Translated by Ollie Richardson & Angelina Siard
The coordinator of the “Uspishna Varta” human rights platform in the Lvov region Galina Chaika communicated with the public figure, writer, and one of the founders and director of the Russian Cultural Center in Lvov (1994-2004) Valery Provozin.
For 10 years he was the head and ideological inspirer of the Russian Cultural Center in Lvov and all of Western Ukraine. At the moment he is involved in pedagogical and publishing activities. He works as a professor of the Transcarpathia branch of the Kiev Slavic University (since 2013 — the East European Slavic University) and is the vice-president (since 2006 — academician) of the Ukrainian Academy of Russian Philology. He has authored about 50 books, stories, and sketches about culture, art, ethics, and aesthetics. Since January, 2014 he is the editor-in-chief of the literary and artistic almanac “Russian Word” (Lvov).
In an interview with the human rights activists of “Uspishna Varta” Valery Provozin spoke about how the Russian cultural center in Lvov was created, about difficulties and achievements, about the obstacles and threats of “activists”, about his plans for the future, and also his attitude towards the situation vis-a-vis the Russian language that has developed in Ukraine.
HOW WAS THE RUSSIAN CULTURAL CENTER CREATED? WHO STANDS AT ITS ORIGINS?
“The Russian Cultural Center created by us became the first and only one not only in Lvov, but also in Western Ukraine. We turned the old destroyed theater into a House of Culture. It was very difficult. I wouldn’t want to do it again. I needed three years to really make this cultural center. Without money, without any financing from the local authorities. I had to look for support among businessmen, among acquaintances. We were given chandeliers, some people gave floorboards and books. Three years were spent making something from ruins. And then we started working. We were periodically pursued and even suffered an arson in our building. But despite everything we continued to work. And when we were set on fire once again or blown up… I don’t remember… one journalist wrote in the newspaper that in the Russian Cultural Center of Lvov many more events are held than in all the palaces of culture of Lvov combined.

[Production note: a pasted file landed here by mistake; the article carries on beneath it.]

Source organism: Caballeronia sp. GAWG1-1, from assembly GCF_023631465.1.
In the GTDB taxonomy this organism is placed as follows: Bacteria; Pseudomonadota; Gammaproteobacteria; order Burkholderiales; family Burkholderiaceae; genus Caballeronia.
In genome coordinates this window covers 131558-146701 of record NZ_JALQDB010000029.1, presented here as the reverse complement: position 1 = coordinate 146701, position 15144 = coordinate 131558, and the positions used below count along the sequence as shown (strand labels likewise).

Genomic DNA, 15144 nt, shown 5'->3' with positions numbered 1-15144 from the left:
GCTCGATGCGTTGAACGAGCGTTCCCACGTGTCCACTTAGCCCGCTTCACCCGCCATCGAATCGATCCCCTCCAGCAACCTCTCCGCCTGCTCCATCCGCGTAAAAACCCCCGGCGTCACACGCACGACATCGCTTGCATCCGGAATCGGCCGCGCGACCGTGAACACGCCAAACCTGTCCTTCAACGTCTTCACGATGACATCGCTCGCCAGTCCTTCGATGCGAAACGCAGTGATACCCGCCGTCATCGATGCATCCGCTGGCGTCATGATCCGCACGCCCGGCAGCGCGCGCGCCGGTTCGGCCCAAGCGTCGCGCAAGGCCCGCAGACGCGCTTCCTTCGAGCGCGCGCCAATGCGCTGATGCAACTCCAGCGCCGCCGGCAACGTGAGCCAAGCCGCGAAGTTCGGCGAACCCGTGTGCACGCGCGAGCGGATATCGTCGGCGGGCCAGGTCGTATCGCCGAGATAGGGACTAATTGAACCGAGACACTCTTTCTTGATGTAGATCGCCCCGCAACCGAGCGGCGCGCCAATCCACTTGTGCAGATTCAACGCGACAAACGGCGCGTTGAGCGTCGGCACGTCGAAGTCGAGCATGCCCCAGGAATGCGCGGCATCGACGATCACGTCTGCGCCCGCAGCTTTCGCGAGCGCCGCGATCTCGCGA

We endured hard times. We were either blown up or set fire. And all of this was happening when at the time I promised myself that in our Russian Cultural Center there won’t be anything Ukrainophobic or anything that would contradict the mentality of Lvov residents. We are involved in culture and nothing else.”
WHAT DID THE ACTIVITY OF YOUR ORGANISATION CONSIST OF?
“Together with Russian literature funds we created a section of Ukrainian literature in the Russian Cultural Center featuring more than 100 books. We started to hold events not only for Russian culture, but also for Ukrainian and foreign ones. We turned from a Russian Cultural Center into a House of Culture, into a real House of Culture. The concert hall during all events was filled to the full. People looked for an outlet. No other House of Culture was engaged in this. I will tell you about one case. Before a new concert a woman approached me and asked: ‘And what will happen now?’. I told her that it will be a concert of Russian folk songs. She responded with such exclamation: ‘I haven’t heard Russian songs for such a long time. Can you delay the concert for 5 minutes, I will bring my neighbour along?’. So I delayed the concert. I don’t know whether she came or not, but the next month we held a concert of Ukrainian folk songs. And since then we started to sequentially hold concerts devoted to the creativity of Lesya Ukrainka, Taras Shevchenko, Ivan Franko, and other great cultural figures. Every time we collected packed halls. And at that moment it became definitively clear that in Lvov we became the most real cultural center where every week at least two events took place and it became a real sell-out.
When I opened the registration book and calculated how many events were held in 10 years (1994 – 2004) – and these are concerts, literary soirees, exhibitions, and competitions. You won’t believe me. 875 events. I.e., 87 events were held every year on average. Without state financing, without the support of the local authorities. I was obliged to go every time and bow to businessmen. Theatrical performances, Pushkin evenings …. There was a lot of things.”